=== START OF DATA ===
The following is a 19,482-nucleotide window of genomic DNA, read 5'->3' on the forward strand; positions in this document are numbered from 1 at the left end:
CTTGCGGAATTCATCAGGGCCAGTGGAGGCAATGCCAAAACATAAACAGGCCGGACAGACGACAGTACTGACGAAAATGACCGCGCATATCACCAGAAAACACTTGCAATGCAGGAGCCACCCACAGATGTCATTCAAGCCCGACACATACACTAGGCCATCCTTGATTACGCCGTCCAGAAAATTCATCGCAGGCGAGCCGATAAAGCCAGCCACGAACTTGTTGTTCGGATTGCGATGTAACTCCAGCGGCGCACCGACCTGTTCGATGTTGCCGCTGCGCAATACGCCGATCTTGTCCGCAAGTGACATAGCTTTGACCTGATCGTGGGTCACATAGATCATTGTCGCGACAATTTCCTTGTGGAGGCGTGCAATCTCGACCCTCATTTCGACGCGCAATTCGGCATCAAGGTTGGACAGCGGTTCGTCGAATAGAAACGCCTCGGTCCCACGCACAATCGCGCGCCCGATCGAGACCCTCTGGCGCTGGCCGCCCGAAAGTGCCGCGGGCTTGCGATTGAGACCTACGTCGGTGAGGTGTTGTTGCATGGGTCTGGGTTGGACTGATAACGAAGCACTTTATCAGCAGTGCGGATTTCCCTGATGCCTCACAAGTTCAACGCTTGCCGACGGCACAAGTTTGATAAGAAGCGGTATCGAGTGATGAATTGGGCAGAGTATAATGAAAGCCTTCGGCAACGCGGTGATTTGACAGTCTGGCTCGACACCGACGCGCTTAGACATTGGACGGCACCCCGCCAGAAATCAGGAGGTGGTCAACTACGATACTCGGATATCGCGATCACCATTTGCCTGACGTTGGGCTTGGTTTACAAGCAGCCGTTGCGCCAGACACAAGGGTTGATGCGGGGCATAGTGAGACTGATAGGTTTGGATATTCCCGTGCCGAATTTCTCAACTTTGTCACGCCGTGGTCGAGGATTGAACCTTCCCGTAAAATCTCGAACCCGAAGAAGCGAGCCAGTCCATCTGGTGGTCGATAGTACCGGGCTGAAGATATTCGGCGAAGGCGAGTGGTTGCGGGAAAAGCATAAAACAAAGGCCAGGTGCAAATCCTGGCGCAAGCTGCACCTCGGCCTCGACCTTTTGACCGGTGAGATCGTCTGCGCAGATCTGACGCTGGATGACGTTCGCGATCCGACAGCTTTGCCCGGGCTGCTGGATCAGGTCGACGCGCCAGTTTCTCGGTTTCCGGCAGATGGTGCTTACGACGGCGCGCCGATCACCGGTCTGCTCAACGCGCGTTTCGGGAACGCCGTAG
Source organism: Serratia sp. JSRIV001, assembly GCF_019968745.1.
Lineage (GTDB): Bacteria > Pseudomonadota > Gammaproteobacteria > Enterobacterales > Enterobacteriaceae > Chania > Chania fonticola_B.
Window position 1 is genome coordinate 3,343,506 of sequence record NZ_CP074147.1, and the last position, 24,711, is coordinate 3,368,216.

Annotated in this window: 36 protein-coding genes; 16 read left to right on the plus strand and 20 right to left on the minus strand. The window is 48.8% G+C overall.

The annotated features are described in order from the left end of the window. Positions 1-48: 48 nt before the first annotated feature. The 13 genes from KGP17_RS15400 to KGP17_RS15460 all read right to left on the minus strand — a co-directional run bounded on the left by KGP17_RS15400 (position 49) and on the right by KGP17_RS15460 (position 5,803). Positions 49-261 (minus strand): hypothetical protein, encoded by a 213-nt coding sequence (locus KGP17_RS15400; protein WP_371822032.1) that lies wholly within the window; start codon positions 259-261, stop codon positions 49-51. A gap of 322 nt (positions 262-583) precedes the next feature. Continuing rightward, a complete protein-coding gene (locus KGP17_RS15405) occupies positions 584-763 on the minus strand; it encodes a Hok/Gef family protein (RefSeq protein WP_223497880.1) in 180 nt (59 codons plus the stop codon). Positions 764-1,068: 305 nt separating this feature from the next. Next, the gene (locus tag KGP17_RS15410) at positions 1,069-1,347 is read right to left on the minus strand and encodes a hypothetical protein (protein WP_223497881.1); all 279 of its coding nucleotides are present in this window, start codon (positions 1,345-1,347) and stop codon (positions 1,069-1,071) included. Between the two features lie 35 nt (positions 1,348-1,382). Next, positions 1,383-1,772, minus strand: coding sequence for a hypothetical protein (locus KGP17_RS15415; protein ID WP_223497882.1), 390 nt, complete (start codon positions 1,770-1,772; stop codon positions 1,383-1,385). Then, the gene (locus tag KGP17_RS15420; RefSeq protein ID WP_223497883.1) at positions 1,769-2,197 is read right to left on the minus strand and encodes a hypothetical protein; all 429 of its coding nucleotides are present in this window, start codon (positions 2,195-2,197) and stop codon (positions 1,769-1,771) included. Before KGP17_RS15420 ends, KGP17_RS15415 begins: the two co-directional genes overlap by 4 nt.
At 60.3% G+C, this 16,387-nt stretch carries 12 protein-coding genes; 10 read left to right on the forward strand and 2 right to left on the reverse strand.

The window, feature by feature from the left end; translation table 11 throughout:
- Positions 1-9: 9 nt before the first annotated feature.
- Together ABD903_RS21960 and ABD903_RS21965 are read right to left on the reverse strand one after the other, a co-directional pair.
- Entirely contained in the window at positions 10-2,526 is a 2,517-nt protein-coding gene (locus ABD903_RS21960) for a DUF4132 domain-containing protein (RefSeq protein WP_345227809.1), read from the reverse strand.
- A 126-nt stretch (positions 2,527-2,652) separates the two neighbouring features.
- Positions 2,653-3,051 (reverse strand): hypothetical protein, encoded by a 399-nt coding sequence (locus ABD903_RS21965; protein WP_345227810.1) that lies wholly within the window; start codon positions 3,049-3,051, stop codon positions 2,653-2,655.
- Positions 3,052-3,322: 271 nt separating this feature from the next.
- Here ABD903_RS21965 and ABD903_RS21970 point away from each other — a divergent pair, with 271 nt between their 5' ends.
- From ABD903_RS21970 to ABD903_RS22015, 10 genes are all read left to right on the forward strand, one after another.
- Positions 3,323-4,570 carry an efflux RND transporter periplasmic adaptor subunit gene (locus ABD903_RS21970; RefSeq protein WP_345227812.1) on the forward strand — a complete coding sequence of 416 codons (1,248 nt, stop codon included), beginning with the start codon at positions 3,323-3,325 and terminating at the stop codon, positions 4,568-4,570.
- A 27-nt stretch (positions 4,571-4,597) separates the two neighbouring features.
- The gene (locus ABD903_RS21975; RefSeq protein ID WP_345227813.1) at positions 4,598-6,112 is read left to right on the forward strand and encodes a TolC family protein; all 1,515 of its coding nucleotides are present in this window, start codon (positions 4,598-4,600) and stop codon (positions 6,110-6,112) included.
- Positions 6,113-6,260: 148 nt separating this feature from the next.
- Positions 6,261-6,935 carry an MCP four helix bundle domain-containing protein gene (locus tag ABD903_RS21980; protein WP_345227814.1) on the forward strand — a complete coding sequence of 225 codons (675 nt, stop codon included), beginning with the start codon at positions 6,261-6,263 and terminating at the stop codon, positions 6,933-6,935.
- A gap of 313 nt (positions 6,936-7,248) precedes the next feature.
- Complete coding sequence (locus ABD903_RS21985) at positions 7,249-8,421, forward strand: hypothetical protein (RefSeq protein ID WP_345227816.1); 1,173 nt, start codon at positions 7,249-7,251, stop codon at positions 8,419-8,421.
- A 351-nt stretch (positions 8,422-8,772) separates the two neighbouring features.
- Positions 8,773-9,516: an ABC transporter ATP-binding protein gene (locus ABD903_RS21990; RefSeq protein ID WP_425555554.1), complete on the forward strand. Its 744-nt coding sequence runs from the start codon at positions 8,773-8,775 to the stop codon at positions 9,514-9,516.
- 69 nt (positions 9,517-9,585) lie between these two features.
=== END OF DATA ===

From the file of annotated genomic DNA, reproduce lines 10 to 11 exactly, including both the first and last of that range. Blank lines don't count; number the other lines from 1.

- Positions 1-9: 9 nt before the first annotated feature.
- Together ABD903_RS21960 and ABD903_RS21965 are read right to left on the reverse strand one after the other, a co-directional pair.